OVSF Codes

As we know, the channelization codes for physical channels in UMTS should be orthogonal. Otherwise the reciever would not be able to decode the data correctly.

Spreading Factor

3GPP adopts Hamamard Codes, a.k.a. Walsh Codes, to generate channelisation codes as below figure(from WCDMA for UMTS HSPA Evolution and LTE 5th Edition). In UMTS, we usally call them OVSF(Orthogonal Variable Spreading Factor) codes.



It’s easy to understand why the codes with the same Spreading Factor(SF) are orthogonal.

For instance, C4,3 and C4,4 are orthogonal since the product(bit by bit) is 0.

C4,3(1) * C4,4(1) + C4,3(2) * C4,4(2) + C4,3(3) * C4,4(3) + C4,3(4) * C4,4(4) = 1 * 1 + (-1) * (-1) + 1 * (-1) + (-1) * 1 = 0

Assume there are two channels to transmit data. Let’s say signal on one channel is x while signal on the other channel is y. And x is spread by channelization code C4,3 and y is spread by code C4,4. So the final data to receiver is:

xC4,3 + yC4,4

Receiver should be aware of these two channelization codes in advance, from for example control channels etc. Thus it could respectively decode the original data by multipying received data by each channelization code. That is:

(xC4,3 + yC4,4) * C4,3 = xC4,3C4,3 + yC4,4C4,3 = x*C4,32

That’s why we say ideally there is no inter-channel intereference once they are spread by channelization codes.


In WCDMA for UMTS HSPA Evolution and LTE 5th Edition, it says below words without detailed explanation.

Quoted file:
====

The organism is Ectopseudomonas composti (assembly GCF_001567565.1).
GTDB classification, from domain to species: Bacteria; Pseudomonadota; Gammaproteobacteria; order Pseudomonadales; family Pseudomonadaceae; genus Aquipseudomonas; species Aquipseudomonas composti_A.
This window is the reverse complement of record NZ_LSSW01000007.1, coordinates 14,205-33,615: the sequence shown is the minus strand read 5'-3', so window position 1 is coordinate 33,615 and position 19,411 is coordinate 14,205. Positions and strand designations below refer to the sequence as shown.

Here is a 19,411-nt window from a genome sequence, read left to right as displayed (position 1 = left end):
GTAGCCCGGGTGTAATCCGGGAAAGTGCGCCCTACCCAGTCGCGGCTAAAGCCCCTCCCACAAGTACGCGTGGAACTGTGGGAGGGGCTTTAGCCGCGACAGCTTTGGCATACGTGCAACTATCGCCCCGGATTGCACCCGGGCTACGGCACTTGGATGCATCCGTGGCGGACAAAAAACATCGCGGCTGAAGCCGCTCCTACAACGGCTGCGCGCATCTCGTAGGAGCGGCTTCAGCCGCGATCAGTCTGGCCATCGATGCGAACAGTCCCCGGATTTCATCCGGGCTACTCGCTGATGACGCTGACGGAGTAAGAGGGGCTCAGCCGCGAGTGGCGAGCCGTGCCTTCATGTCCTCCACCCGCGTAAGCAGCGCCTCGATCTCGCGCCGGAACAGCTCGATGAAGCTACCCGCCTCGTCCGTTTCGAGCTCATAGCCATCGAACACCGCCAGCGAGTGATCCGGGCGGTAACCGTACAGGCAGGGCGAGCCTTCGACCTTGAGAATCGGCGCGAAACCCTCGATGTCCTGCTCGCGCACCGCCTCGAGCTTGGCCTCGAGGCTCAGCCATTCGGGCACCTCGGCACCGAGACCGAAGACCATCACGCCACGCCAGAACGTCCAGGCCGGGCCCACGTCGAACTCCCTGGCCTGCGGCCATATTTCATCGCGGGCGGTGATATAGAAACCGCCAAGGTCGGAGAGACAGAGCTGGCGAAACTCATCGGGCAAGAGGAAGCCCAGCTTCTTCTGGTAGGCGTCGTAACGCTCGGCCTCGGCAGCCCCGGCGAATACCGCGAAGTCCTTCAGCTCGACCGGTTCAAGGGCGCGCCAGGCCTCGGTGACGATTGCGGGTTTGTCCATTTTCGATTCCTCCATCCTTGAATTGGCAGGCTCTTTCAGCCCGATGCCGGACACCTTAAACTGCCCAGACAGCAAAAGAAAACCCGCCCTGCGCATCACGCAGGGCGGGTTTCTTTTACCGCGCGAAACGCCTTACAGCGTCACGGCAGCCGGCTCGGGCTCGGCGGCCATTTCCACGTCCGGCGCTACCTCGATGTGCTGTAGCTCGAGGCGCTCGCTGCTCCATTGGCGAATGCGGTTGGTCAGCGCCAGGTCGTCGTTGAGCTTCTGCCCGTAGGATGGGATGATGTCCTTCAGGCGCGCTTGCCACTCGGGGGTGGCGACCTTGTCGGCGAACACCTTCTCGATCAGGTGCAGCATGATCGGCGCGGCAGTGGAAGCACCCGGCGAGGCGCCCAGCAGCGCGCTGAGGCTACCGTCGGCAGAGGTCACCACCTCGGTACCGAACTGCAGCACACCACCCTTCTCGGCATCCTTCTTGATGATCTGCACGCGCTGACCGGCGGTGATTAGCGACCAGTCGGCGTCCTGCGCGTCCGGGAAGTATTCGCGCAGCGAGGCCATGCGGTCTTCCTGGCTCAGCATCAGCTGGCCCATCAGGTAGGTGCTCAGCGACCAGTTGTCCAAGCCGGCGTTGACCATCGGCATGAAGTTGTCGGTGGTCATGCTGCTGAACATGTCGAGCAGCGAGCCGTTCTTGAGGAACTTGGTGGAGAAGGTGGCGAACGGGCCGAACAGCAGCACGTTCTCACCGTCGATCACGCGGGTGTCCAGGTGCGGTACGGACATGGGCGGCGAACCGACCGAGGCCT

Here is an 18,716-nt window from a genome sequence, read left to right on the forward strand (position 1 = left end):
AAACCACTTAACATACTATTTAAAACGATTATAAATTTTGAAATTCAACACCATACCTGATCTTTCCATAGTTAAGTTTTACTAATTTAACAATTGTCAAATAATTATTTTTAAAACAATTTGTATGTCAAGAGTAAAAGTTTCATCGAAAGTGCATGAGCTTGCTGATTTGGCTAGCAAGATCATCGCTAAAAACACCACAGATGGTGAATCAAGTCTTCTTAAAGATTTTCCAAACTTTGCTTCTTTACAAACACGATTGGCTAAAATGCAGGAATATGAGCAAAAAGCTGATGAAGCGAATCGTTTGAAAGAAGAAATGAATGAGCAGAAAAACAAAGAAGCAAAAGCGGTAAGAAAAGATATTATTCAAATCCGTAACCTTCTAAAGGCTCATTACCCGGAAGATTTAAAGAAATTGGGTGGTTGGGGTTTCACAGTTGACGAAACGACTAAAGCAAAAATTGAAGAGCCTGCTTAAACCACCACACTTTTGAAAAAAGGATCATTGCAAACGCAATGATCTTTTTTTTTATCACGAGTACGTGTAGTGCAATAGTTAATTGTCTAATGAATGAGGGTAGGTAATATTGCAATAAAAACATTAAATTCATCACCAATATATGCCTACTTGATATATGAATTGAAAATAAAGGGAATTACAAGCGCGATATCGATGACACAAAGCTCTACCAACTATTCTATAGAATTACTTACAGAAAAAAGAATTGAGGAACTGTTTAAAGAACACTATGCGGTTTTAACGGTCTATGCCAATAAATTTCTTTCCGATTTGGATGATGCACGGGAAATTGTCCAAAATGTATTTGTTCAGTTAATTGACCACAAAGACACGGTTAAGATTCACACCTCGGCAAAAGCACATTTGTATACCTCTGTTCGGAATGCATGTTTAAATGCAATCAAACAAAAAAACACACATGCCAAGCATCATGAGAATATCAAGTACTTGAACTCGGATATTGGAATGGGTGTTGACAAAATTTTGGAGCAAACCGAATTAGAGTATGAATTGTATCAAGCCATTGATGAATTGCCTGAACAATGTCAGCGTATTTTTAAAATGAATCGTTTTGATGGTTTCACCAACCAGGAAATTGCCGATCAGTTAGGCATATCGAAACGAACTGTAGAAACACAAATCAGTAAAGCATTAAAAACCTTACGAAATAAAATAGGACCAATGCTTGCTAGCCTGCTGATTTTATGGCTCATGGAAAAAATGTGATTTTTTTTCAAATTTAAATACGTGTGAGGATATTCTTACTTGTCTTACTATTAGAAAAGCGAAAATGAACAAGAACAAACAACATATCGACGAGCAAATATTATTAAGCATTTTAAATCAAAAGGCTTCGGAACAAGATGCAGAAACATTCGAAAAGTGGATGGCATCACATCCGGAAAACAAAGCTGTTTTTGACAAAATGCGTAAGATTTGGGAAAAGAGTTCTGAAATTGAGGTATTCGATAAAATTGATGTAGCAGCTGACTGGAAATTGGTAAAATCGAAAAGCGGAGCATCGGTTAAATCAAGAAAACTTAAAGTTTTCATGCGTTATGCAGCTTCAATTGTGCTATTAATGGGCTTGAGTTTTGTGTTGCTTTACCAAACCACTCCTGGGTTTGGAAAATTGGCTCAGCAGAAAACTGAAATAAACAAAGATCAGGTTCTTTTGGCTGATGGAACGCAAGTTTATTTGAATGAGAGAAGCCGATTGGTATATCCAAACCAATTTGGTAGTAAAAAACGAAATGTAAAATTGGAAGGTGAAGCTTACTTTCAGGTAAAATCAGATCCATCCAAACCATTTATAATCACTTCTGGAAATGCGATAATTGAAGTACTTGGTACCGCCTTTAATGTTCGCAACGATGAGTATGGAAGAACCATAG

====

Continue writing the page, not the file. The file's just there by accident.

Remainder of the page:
There are certain restrictions as to which of the channelization codes can be used for a transmission from a single source. Another physical channel may use a certain code in the tree if no other physical channel to be transmitted using the same code tree is using a code that is on an underlying branch, i.e. using a higher spreading factor code generated from the intended spreading code to be used. Neither can a smaller spreading factor code on the path to the root of the tree be used.

Still, take C2,2 and C4,4 as example. But here is the problem, C4,4 is a four-dimensional vector meanwhile C2,2 is only two dimensional. How to linealy multiply these two vectors?

One of my colleagues told me, in Linear Algebra, the missing bits would be filled with “0” in case two different dimensional vectors multiply. Thus the product of C2,2 and C4,4 should be “2” instead of “0”.

It’s more clear to draw an illustrator when the signal is one bit as “1”. Because the chip duration Tchip is fixed as 1/3840000 second. The spreading data with C4,4 is longer than C2,2.

Non-orthogonal 1

If the input data is (1, -1) and spread by C2,2. Then the output will be exactly the same as “1” spread by C4,4.

Non-orthogonal 2

That’s why certain code and its children codes are not orthogonal. And it is impossible for receiver to decode the original channel data respectively.